The reaction time at 700 or 750 °C was varied from 1 h to 5 h to 10 h. For very short reaction times of only 1 h at 700 °C (700–01), a small amount of non-reacted Mg can still be observed in the stainless steel boat. For the monolithic fragments, the white spots (non-reacted silica) disappear with increasing reaction time. It can be concluded that a short reaction time and low temperatures (700 °C) cause an incomplete conversion of silica to silicon probably due to diffusion problems and thus, a slow transport of Mg vapour. Longer reaction times also result in a decrease of the amount of Mg2Si. For samples that have been reacted for 10 h, the signal of Mg2Si could not be detected anymore in the XRD patterns, consistent with the reaction of Mg2Si to MgO and Si according to Eq. (1) and a loss of the bluish colour of the samples.
$$ {\text{Mg}}_{ 2} {\text{Si}}\; ( {\text{s) }} + {\text{ SiO}}_{ 2} \; ( {\text{s) }} \to {\text{ 2 Si (s) }} + 2 {\text{ MgO}}\; ( {\text{s)}} $$
(1)

In addition, Mg2Si can decompose at a temperature of 850 °C to yield Mg vapour and elemental silicon [31]. An increase of the reaction time also facilitates crystallization through Ostwald ripening of both Si and MgO.

As a consequence of the large macropores in our system, the diffusion of magnesium vapour is facilitated, but the thickness of the used monolith is a limiting factor. When thick monoliths (around 5 mm in diameter) are reacted, a gradient of conversion is observed; presumably caused by a thermal gradient, which leaves a white unreacted core. This can only be overcome using smaller pieces. Longer furnace residence times change both SSA and Vmax to lower values.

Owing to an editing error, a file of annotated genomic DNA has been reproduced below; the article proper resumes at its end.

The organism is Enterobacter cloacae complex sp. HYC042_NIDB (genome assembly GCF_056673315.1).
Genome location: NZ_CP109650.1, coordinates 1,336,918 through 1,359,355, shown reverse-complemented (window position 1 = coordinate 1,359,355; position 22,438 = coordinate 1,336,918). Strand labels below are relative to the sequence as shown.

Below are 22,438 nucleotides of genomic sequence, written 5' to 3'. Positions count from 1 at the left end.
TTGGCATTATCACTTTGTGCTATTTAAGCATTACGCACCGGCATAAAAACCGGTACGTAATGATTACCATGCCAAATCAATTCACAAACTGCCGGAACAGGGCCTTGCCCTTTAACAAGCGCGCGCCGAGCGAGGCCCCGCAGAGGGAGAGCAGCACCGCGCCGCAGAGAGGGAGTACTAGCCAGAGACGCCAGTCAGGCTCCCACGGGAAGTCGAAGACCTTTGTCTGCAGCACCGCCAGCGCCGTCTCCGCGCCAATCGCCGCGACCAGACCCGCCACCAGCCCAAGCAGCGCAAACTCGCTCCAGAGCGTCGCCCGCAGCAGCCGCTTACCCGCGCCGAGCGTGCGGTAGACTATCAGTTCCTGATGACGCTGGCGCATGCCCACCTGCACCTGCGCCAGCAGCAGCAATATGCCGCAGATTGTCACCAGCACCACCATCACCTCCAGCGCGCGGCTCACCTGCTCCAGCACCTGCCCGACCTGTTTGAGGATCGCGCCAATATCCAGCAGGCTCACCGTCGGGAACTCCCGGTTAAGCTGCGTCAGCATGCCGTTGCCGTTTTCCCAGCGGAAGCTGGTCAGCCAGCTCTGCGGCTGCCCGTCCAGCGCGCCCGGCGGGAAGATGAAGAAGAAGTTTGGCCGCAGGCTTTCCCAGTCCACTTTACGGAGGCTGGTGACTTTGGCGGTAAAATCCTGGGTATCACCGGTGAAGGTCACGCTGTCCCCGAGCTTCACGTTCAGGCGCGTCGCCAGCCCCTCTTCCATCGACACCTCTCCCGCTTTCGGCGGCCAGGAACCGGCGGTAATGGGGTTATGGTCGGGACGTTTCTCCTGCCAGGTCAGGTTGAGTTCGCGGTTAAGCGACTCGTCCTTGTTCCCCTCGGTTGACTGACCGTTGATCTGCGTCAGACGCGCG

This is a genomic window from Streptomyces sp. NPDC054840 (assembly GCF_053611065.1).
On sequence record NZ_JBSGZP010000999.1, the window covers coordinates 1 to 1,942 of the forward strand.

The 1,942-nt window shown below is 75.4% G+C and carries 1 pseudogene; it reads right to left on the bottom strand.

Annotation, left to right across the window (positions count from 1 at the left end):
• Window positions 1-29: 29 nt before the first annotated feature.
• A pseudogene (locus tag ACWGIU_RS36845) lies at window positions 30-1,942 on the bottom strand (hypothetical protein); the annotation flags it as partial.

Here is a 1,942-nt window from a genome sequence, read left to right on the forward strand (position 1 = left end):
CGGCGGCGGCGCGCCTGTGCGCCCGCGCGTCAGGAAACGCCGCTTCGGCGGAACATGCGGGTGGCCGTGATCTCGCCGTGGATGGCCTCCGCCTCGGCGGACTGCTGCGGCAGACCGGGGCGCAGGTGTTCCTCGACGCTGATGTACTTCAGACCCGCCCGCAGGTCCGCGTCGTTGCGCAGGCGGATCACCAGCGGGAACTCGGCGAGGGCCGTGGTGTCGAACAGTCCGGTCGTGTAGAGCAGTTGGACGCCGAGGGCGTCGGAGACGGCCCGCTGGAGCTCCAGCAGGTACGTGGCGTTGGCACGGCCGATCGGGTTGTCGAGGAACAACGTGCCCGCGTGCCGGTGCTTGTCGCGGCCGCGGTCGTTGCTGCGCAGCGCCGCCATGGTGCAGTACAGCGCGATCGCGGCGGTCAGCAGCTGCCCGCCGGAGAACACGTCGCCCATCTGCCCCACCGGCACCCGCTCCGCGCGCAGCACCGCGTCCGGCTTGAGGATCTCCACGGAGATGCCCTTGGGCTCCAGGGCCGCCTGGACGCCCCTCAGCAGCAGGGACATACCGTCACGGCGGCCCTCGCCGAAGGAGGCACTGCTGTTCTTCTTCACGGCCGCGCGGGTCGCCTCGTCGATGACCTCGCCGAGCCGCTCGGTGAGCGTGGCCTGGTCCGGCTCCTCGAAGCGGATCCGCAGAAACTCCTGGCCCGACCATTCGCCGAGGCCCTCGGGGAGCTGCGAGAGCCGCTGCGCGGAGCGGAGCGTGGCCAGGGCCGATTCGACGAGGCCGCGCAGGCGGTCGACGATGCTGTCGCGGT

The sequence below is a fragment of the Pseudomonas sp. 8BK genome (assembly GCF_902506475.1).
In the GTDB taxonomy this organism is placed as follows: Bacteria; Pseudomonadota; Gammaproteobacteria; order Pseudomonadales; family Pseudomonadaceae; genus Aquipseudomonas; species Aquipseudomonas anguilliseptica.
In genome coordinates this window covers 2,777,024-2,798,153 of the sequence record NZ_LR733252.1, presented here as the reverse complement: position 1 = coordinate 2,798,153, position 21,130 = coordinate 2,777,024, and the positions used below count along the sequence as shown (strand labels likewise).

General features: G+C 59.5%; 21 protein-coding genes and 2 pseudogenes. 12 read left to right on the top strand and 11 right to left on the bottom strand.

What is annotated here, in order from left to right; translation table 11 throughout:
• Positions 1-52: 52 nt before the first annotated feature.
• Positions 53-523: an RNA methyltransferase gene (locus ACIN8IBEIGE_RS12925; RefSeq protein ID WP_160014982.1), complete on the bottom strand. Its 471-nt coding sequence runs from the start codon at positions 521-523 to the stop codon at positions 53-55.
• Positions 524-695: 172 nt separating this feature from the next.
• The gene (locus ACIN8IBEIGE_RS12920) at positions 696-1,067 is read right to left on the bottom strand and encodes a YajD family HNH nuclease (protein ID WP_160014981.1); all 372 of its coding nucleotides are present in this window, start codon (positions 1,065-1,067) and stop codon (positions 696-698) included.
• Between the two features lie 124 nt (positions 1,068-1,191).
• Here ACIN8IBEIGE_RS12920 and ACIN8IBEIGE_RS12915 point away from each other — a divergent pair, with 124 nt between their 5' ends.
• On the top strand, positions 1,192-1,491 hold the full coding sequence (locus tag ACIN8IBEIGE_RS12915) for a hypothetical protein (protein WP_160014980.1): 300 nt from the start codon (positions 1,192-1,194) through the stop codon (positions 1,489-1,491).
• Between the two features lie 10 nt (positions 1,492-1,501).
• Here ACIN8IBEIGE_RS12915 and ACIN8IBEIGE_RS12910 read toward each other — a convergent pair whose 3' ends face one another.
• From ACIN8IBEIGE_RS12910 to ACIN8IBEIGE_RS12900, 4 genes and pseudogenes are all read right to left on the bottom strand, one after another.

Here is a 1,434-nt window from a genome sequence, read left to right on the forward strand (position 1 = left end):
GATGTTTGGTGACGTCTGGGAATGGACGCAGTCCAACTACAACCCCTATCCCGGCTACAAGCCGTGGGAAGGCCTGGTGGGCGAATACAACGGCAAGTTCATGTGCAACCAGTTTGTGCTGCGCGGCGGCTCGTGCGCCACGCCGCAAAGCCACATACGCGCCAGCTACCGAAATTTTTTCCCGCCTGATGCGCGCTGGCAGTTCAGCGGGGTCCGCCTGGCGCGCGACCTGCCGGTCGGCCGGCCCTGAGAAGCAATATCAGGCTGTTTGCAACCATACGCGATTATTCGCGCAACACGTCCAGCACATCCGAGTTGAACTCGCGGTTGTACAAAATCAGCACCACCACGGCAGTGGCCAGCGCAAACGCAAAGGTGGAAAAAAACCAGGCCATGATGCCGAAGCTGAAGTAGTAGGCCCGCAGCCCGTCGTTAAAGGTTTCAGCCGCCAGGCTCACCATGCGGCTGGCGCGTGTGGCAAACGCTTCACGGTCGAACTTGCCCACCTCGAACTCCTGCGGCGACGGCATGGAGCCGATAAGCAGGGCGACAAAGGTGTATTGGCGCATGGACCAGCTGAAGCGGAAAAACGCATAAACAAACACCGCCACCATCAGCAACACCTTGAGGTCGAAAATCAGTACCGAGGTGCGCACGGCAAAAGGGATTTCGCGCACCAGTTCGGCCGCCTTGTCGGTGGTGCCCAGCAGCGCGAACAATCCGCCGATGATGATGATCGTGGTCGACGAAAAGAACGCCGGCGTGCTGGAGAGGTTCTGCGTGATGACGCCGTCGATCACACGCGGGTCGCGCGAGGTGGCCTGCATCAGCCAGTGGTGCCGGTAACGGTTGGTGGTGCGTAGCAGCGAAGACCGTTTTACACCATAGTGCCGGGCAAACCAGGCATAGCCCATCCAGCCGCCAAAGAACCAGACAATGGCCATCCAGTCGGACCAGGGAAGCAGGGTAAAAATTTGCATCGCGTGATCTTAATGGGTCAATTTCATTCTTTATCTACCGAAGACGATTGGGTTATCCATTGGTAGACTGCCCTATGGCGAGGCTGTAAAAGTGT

An increase in reaction temperature and holding time from 700 to 750 °C and 1 to 10 h, respectively, leads to an increase in the crystallite size as calculated by the Scherrer equation to >20 nm and a growth of the diameter of the silicon struts (Fig. 7). This growth is caused by sintering of both MgO and Si particles, which can easily be explained by the fact that the reaction temperature lies between the Hüttig temperature (THüttig \( \approx \) ½ TMelting temperature \( \approx \) 750 °C for MgO, T in Kelvin) and the Tammann temperature (TTammann \( \approx \) ½ TMelting temperature \( \approx \) 570 °C for Si, T in Kelvin). These temperatures predict the start of surface diffusion of atoms (Hüttig) or the formation of agglomerates (Tammann) [32].